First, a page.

You get involved with charities to do something good, right? To selflessly offer your time to benefit others less fortunate. It's important to get something out of it yourself, though. No point turning up to something every week that you dread going to or resent the time spent there.
The first time I heard about North London Cares was in a text message from a mate who'd been to one or two of the film evenings. "This is definitely something you should do. A great charity." It was exactly up my street - both figuratively and physically - as they match you with an isolated person that lives in close proximity to you. The time requirements also seemed ideal for me: once a week at a mutually agreeable time and day.
I was partnered up with older neighbour, Mitzi, who was increasingly falling into isolation.
After 90 minutes of quietly listening to Mitzi's anxieties, insecurities and medical problems during the first home visit, the member of North London Cares staff accompanying me on my first visit asked, "are you sure you're happy continuing to visit this lady?" It had been a tough introduction visit, no question about that, and I hadn't expected that level of despair.
I said yes. I lied though, I wasn't happy. I wasn't qualified to objectively listen and support an old person with this level of distress. How could I help a person who was in such a bad place that she cried in front of a stranger after knowing me for 20 minutes? I'm not proud of it but my first thoughts were: 'I have a full-time job, I work long hours, will I be able to cope with the emotions of an isolated elderly person week-in, week-out?'
There was no instant improvement to Mitzi's unhappiness. I'm not sure what I expected, to be honest, but the witty jokes I tried and attempted conversation seemed to be having little impact. She'd been recommended to North London Cares by a friend who had noticed she'd become increasingly isolated from society and was effectively cutting herself off from the outside world.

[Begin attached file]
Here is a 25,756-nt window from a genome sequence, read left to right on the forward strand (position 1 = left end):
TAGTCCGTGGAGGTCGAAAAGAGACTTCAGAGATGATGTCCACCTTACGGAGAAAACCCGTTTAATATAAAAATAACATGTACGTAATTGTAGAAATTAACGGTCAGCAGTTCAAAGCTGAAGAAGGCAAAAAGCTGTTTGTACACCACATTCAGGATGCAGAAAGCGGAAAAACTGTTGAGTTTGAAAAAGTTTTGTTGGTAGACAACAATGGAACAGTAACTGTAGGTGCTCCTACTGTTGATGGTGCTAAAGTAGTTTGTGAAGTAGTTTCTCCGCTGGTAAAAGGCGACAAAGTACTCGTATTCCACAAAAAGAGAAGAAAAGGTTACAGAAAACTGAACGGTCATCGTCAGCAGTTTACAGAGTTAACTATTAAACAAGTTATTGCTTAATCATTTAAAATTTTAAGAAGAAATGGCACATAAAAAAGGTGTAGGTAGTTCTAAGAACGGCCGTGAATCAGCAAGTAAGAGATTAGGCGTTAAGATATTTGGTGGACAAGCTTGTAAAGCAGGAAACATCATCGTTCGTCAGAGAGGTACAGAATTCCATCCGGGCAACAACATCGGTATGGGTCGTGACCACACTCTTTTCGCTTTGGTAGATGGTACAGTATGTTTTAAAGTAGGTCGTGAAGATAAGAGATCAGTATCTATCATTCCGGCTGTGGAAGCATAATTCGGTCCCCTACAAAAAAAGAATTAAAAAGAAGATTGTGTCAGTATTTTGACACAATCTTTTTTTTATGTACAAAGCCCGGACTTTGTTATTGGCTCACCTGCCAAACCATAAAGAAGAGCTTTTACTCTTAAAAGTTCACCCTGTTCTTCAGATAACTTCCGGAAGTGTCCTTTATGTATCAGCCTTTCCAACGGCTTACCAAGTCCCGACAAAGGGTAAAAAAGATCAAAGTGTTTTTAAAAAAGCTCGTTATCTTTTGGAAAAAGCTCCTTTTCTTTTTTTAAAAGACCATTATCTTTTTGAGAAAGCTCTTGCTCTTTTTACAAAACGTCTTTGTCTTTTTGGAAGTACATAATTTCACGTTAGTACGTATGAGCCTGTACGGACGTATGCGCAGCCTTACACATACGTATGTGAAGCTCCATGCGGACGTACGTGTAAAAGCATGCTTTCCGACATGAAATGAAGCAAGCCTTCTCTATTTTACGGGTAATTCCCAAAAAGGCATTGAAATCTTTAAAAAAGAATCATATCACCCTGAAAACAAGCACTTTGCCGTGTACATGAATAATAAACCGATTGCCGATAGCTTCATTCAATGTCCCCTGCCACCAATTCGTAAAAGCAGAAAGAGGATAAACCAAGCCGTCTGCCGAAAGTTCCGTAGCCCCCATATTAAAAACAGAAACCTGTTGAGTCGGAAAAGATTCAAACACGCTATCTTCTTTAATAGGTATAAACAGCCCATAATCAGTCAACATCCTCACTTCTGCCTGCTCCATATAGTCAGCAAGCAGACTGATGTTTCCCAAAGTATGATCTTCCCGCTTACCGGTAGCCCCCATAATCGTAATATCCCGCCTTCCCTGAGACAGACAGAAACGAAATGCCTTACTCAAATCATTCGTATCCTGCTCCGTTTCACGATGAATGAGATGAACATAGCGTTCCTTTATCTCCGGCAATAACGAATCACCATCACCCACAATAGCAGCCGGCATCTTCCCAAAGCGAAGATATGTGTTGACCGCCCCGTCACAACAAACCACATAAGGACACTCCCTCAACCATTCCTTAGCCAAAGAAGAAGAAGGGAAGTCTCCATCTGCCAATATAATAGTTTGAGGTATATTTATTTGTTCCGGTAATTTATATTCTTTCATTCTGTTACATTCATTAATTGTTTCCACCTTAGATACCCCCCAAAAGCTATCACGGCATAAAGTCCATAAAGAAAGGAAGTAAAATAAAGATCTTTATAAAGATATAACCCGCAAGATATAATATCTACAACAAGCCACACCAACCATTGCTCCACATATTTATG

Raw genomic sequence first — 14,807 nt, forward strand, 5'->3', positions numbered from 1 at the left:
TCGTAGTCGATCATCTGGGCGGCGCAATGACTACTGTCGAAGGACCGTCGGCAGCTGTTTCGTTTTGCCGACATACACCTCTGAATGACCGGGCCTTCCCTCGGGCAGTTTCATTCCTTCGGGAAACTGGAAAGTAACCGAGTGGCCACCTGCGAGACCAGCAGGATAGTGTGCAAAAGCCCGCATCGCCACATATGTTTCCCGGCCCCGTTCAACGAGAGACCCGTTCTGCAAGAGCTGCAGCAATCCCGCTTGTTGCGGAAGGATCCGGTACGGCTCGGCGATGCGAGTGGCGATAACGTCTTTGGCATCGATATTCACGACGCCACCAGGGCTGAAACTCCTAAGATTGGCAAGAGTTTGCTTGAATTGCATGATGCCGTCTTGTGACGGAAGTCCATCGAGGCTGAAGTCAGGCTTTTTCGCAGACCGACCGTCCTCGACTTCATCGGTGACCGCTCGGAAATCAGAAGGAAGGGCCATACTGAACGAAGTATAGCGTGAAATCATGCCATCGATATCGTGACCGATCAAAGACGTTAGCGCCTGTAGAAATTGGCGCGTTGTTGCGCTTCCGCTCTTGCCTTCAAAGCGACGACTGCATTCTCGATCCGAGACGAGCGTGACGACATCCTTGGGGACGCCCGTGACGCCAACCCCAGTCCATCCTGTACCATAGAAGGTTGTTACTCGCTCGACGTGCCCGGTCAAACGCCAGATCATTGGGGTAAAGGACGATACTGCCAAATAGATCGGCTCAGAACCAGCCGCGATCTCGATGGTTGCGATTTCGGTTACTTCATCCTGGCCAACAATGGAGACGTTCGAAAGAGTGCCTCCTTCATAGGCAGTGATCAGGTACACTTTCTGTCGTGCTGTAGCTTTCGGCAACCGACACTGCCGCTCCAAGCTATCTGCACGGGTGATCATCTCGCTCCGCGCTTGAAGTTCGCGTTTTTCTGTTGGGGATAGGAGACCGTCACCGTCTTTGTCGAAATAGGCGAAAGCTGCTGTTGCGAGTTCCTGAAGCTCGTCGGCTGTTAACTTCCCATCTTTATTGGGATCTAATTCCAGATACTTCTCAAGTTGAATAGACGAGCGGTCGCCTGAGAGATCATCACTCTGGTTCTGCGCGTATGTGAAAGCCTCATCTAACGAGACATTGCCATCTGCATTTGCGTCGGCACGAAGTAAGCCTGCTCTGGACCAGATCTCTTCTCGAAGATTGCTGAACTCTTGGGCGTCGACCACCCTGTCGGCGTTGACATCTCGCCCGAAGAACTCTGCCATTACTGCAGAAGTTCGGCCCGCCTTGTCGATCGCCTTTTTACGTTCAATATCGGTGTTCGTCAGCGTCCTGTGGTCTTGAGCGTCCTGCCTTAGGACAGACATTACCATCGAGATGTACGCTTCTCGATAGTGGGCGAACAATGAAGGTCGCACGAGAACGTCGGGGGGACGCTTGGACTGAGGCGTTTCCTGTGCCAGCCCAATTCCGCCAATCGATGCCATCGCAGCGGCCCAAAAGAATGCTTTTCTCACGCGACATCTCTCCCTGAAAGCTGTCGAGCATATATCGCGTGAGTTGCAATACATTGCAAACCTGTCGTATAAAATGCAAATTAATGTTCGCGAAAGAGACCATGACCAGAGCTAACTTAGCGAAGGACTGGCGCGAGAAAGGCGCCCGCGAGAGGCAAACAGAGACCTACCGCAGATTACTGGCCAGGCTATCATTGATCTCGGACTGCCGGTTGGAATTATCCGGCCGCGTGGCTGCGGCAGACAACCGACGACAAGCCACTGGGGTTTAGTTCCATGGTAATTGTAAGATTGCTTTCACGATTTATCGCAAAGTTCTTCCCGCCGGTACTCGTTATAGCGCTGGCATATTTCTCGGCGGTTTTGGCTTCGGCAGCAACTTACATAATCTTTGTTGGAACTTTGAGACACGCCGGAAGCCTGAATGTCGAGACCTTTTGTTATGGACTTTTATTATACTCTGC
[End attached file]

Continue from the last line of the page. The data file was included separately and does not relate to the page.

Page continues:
But what does a 20-something bloke from Yorkshire have in common with a 70-something year old woman living on her own in North London?
Well, the breakthrough came from the most unlikely source. Mitzi suffers from neuralgia, pain in one or more nerves, and it presents itself as extreme head aches brought on by exposure to wind or cold weather. Mitzi had been invited to the Proms and, nervous about being affected by the winter weather, politely declined. "Anyway, I'm more into Rap and Hip Hop music than classical. You know, Plan B and things". My initial thinking, and accidental blurting out, was "Eh?". Mitzi went on to explain how she respected Ben Drew (and she named him) because "he tells it how it is, although, he does use a few too many swear words".
The following week, I took Plan B's new album around on my visit to Mitzi and, after showing her how to turn her CD player on, we cranked 'Ill Manors' up loud and listened as he spat his lyrics. It was the happiest I think I've seen her, to this day.
I imagine it's quite a big deal for an elderly lady, alone and cut-off, to accept a young scruffy bearded man into her home for "a chat" every week and our meet-ups til now had mainly been about just offering a listening ear.
Meeting up with Mitzi, however, has definitely become more of a two-way street than I'd imagined before. While I hope I've eased some anxieties and minimized some of the isolation she previously felt, she has provided me with support that I would expect of my close friends. When changes came in my professional life, including two new job roles and the stresses that come with that process, Mitzi showed an express interest through interviews to resignations and first day nerves.
That same mate who introduced me to the charity sadly died and Mitzi was there to offer comfort and support.
Mitzi's is a friendship I have grown to value and it's thanks to Fran that the two of us are able to support one another.